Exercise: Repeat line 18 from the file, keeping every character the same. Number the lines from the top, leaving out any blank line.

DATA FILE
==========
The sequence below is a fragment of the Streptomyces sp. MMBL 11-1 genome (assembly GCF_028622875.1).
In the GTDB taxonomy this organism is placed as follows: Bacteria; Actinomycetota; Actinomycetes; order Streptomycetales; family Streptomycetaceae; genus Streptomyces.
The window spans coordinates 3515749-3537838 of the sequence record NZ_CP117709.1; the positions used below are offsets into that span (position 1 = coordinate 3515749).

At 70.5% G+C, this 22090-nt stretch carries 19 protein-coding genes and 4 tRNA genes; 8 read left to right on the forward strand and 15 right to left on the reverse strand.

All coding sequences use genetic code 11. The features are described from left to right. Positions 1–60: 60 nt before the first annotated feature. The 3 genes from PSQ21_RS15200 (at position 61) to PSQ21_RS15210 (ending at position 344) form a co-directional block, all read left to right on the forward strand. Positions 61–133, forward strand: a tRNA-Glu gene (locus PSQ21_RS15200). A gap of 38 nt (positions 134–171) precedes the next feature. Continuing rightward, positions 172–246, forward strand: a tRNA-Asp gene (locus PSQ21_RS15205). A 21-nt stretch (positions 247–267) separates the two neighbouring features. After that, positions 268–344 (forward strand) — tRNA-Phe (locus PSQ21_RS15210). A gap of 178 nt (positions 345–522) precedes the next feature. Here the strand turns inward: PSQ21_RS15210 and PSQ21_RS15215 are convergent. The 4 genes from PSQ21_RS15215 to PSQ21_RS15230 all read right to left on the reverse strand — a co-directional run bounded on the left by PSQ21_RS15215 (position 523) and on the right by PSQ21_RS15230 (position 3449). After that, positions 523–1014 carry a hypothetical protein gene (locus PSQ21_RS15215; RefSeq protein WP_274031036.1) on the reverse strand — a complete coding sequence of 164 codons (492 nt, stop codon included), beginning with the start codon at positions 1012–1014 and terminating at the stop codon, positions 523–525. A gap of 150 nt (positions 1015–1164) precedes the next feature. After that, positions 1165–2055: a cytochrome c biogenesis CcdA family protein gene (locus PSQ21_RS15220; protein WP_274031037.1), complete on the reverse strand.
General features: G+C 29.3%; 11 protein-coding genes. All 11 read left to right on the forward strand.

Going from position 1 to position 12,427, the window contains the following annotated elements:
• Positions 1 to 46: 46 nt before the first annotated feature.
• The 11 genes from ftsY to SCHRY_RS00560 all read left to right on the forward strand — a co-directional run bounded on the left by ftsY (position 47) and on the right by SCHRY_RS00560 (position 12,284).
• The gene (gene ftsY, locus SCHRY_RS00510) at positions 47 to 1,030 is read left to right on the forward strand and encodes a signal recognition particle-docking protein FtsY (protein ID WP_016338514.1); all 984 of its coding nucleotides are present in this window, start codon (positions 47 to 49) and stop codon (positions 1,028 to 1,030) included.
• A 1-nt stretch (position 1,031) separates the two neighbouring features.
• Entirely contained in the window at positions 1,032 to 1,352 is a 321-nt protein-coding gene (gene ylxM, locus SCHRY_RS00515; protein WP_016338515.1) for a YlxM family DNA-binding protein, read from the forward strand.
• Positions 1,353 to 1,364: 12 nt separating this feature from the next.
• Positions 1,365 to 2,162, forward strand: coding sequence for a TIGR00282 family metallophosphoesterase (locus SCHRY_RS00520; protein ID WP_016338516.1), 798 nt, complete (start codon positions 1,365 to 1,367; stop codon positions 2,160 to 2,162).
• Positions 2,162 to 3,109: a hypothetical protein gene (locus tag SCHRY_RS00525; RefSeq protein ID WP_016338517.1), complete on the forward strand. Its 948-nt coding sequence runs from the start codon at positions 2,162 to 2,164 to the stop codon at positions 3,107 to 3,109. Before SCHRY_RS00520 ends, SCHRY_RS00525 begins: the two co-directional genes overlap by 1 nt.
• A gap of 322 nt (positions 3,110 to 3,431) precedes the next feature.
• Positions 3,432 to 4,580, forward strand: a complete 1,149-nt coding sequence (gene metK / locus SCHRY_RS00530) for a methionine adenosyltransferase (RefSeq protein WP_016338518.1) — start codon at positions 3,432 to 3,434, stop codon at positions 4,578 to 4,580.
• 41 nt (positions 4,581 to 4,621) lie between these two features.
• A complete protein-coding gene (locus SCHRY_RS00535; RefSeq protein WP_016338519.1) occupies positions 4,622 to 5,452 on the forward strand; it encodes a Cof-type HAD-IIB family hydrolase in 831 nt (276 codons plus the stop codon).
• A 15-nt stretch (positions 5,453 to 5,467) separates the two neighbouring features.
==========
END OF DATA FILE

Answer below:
• 41 nt (positions 4,581 to 4,621) lie between these two features.